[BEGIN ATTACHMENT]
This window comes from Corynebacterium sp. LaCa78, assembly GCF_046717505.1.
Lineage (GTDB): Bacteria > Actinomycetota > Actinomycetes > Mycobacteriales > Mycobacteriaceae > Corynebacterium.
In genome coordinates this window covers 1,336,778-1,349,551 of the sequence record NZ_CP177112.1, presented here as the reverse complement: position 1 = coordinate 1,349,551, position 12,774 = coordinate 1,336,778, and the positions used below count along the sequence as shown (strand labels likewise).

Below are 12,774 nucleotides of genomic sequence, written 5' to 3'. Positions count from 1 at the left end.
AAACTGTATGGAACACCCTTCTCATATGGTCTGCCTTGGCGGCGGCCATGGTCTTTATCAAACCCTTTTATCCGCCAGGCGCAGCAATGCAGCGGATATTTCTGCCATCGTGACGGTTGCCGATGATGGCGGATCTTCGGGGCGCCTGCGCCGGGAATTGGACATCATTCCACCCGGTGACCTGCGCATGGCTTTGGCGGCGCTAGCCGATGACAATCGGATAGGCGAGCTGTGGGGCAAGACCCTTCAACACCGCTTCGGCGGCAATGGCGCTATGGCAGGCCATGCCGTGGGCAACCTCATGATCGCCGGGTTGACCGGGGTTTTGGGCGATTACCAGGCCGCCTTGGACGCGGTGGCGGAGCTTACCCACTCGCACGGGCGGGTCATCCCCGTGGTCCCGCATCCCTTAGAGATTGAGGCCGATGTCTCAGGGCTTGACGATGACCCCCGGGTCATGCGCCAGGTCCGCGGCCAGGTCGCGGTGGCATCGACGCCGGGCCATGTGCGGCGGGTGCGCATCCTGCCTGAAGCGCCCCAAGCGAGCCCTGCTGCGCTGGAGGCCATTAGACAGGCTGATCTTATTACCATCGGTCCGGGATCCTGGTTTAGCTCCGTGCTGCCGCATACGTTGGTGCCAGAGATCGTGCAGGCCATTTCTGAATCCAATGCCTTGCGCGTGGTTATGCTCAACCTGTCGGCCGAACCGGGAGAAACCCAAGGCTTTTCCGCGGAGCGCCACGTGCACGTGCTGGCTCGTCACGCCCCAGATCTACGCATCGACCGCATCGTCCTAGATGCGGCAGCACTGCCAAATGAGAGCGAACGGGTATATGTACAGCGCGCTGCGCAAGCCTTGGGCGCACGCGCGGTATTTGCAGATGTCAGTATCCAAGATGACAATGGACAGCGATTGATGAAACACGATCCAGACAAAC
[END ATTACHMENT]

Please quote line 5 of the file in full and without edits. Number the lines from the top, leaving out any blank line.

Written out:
AAACTGTATGGAACACCCTTCTCATATGGTCTGCCTTGGCGGCGGCCATGGTCTTTATCAAACCCTTTTATCCGCCAGGCGCAGCAATGCAGCGGATATTTCTGCCATCGTGACGGTTGCCGATGATGGCGGATCTTCGGGGCGCCTGCGCCGGGAATTGGACATCATTCCACCCGGTGACCTGCGCATGGCTTTGGCGGCGCTAGCCGATGACAATCGGATAGGCGAGCTGTGGGGCAAGACCCTTCAACACCGCTTCGGCGGCAATGGCGCTATGGCAGGCCATGCCGTGGGCAACCTCATGATCGCCGGGTTGACCGGGGTTTTGGGCGATTACCAGGCCGCCTTGGACGCGGTGGCGGAGCTTACCCACTCGCACGGGCGGGTCATCCCCGTGGTCCCGCATCCCTTAGAGATTGAGGCCGATGTCTCAGGGCTTGACGATGACCCCCGGGTCATGCGCCAGGTCCGCGGCCAGGTCGCGGTGGCATCGACGCCGGGCCATGTGCGGCGGGTGCGCATCCTGCCTGAAGCGCCCCAAGCGAGCCCTGCTGCGCTGGAGGCCATTAGACAGGCTGATCTTATTACCATCGGTCCGGGATCCTGGTTTAGCTCCGTGCTGCCGCATACGTTGGTGCCAGAGATCGTGCAGGCCATTTCTGAATCCAATGCCTTGCGCGTGGTTATGCTCAACCTGTCGGCCGAACCGGGAGAAACCCAAGGCTTTTCCGCGGAGCGCCACGTGCACGTGCTGGCTCGTCACGCCCCAGATCTACGCATCGACCGCATCGTCCTAGATGCGGCAGCACTGCCAAATGAGAGCGAACGGGTATATGTACAGCGCGCTGCGCAAGCCTTGGGCGCACGCGCGGTATTTGCAGATGTCAGTATCCAAGATGACAATGGACAGCGATTGATGAAACACGATCCAGACAAAC